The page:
Even UK guarantee can’t stop housing crash

By J Saft
November 28, 2008

James Saft Great Debate – James Saft is a Reuters columnist. The opinions expressed are his own –

Britain needs to reflate its mortgage markets to save its economy and its banks. Problem is, few want to borrow and there is precious little money to lend.

British property prices are down about 15 percent in a year and mortgage approvals are down 52 percent. Given the freeze in the securitization market and the scarcity of savings in Britain, new net mortgage lending may even fall below zero in 2009, according to James Crosby, former head of UK mortgage bank HBOS, who authored a government report on the mortgage market.

While the Crosby report rightly points out the damage that such an unprecedented fall would do to employment and the economy, it is also worth pointing out that it would be dire indeed for another segment — the banks, which ultimately will suffer the losses as borrowers fall into negative equity and default or lose their jobs and default.

Britons simply don’t save enough to supply their banks with enough to lend to fund the debt requirement implied by their housing prices. That circle was squared in the old days by borrowing money from abroad, either through banks borrowing and re-lending or via securitization.

The solution to this advocated by Britain, as laid out in the Crosby Report and endorsed by finance minister Alistair Darling, is to plaster a government guarantee on up to 100 billion pounds of mortgage securities.

The securities would only contain house purchase loans and would be highly rated by, you guessed it, the same agencies that rated the old, now discredited stuff. The securities would also exclude nasty high loan-to-value loans, or loans made to people who have already demonstrated they are not that good at paying back money.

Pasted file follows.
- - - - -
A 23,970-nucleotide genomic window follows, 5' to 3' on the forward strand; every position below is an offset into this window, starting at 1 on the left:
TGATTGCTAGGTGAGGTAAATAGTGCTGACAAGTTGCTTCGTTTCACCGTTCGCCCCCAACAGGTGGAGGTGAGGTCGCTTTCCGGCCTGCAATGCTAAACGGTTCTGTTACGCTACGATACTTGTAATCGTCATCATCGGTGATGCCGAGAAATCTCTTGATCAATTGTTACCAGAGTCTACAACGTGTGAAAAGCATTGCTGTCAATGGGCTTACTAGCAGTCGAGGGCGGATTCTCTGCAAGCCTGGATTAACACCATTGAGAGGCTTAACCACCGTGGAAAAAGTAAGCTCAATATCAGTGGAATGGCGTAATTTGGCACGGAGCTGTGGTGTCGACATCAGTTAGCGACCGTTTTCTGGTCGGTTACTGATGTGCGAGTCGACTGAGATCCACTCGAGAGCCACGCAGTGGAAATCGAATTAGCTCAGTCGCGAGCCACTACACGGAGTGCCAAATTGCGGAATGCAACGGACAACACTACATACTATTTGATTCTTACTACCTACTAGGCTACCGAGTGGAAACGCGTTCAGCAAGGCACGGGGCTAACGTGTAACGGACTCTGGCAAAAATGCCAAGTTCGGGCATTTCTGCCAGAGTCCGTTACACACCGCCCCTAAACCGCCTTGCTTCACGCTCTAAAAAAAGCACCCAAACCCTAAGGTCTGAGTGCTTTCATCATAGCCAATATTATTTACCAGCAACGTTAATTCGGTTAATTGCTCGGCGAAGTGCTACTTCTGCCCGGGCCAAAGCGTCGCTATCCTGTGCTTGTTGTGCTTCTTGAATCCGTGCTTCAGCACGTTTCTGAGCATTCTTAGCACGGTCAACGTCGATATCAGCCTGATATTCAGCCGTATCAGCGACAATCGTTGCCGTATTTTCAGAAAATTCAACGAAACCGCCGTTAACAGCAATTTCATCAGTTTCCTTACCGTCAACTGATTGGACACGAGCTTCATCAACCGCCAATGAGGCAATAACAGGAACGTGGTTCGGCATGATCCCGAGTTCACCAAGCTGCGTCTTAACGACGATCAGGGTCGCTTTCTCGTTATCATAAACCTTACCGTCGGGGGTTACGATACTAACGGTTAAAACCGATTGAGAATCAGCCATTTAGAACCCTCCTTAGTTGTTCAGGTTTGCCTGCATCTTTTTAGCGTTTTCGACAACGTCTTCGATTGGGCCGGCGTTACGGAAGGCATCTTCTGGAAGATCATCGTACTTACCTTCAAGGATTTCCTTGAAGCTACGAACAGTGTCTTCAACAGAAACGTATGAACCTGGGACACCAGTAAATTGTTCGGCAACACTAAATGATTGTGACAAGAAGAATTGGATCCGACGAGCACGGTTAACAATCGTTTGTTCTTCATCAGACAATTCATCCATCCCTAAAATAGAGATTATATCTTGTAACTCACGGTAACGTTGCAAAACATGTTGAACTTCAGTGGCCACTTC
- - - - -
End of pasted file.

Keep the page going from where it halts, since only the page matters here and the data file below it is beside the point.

The theory is that investors may not want to buy mortgage backed securities, which look a bit dubious given the expected fall in house prices, or lend to British banks, which look a bit dubious for the same reason and several others, but will be very happy to buy bonds that while backed by the British government  pay a fair whack more than government debt.


There are, I think, some problems to this approach.

“I’m all in favor of finding ways of encouraging a sustainable rate of mortgage lending but I’m not entirely confident that the best way to do this is to resurrect a form of lending that for rather good reason has fallen out of favor,” Bank of England governor Mervyn King told parliament this week.

And even if we all agree to forget recent experience with securitization, there is the issue of who, exactly, is going to buy these guaranteed bonds, and who will buy all the houses these loans will fund.

The idea that there are real money or central bank investors out there who will pay a great price for these bonds is not supported by the evidence. Look at the United States, where the government has been slapping government guarantees, or wink, wink “implicit” guarantees on all sorts of financial paper.

Goldman Sachs, which used to borrow on its own name, this week sold $5 billion of bonds under a Federal Deposit Insurance Corp guarantee. The bonds paid about 200 basis points over equivalent government bonds.

That’s crazy, I hear you say. To paraphrase Keynes, the markets can stay crazy longer than you can stay solvent.

Or look at paper issued by Fannie Mae and Freddie Mac, which are under government conservatorship and enjoy an “implicit” guarantee. Their bonds have done so stunningly badly in recent weeks, as foreign central banks deserted them in droves, that the U.S. government was forced to go in and buy them up themselves.

My best guess is that, even with a fat premium, the world will have all it can handle of sterling denominated British government risk in the coming years.